Legal Alert: I am still receiving a significant amount of inquiries from trucking clients asking for clarification on the new cell phone ban for operators of commercial motor vehicles (“CMV’s). This update should provide some clarification on who must comply with the rule.
The ban does not apply to all vehicles regardless of size. Vehicles must meet the definition of “CMV” set out below. Therefore, it applies to both CDL and non-CDL drivers if they are operating a “CMV” as defined below.
The regulation applies to operators of CMV’s in interstate commerce as defined in the FMCSA regulations. For example, if you have a CDL, you are not obligated to comply with the regulation unless you are operating a “CMV” as defined.
The ban also applies to any driver who operates a vehicle transporting a quantity of hazardous materials requiring placarding under 49 CFR Part 172 or any quantity of a material listed as a select agent or toxin in 42 CFR part 73 regardless of whether it is interstate commerce of local travel inside a particular state. Therefore, if you are not hauling hazardous materials, requiring placarding, or other select agents or toxins, then it only applies if you are operating a “CMV” in interstate commerce. Accordingly, smaller companies, who do not fall within the exception above and only operate within a state, are not obligated to comply with the regulation at this time unless it has been adopted by your particular state.
Trucking companies should be aware that under the regulation, the federal government is forcing the states to adopt similar, if not identical rules, by threatening to withhold highway monies. States are being given 3 years to adopt such rules. And, it is unknown how each state will define “CMV” for purposes of the state regulations. Therefore, even if you are only operating a “CMV” inside a particular state, you should check your individual state law to see if a similar ban has been adopted.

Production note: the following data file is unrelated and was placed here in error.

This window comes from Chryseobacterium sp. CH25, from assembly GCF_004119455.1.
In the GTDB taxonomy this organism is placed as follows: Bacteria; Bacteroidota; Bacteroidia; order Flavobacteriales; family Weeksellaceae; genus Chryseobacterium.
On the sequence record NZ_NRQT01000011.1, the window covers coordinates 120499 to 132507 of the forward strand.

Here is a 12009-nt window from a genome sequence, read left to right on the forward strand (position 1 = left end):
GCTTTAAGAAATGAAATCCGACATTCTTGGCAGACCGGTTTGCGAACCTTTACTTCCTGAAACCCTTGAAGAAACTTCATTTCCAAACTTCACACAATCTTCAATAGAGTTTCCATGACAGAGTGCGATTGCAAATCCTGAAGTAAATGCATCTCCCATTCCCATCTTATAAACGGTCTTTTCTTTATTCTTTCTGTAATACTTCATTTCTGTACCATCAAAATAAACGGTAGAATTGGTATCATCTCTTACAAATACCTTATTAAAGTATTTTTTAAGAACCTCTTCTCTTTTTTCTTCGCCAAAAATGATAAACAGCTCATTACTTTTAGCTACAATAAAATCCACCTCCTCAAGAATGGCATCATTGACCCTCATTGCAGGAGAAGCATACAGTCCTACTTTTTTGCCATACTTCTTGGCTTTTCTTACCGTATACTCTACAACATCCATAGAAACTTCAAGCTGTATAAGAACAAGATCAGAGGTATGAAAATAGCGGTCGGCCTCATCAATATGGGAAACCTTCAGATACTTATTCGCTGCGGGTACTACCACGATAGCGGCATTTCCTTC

There is also an exception to the ban for those who are employed by federal, state, or local governments (49 U.S.C. 31132(2)). Therefore, it does not apply to those entities since federal law exempts governmental entities and their employees from regulations promulgated by the FMCSA.
A “commercial motor vehicle” is defined in the regulations as:
A motor vehicle or combination of motor vehicles used in commerce to transport passengers or property if the motor vehicle:
(a) Has a gross combination weight rating of 11,794 kilograms or more (26,001 pounds or more) inclusive of a towed unit(s) with a gross vehicle weight rating of more than 4,536 kilograms (10,000 pounds); or
(b) Has a gross vehicle weight rating of 11,794 or more kilograms (26,001 pounds or more); or
(c) Is designed to transport more than 16 or more passengers, including the driver; or
(d) Is of any size and is used in the transportation of hazardous materials as defined.
For additional information on legal issues in the Trucking Industry,
please contact TAMMY MEADE ENSSLIN at 859-963-9049.
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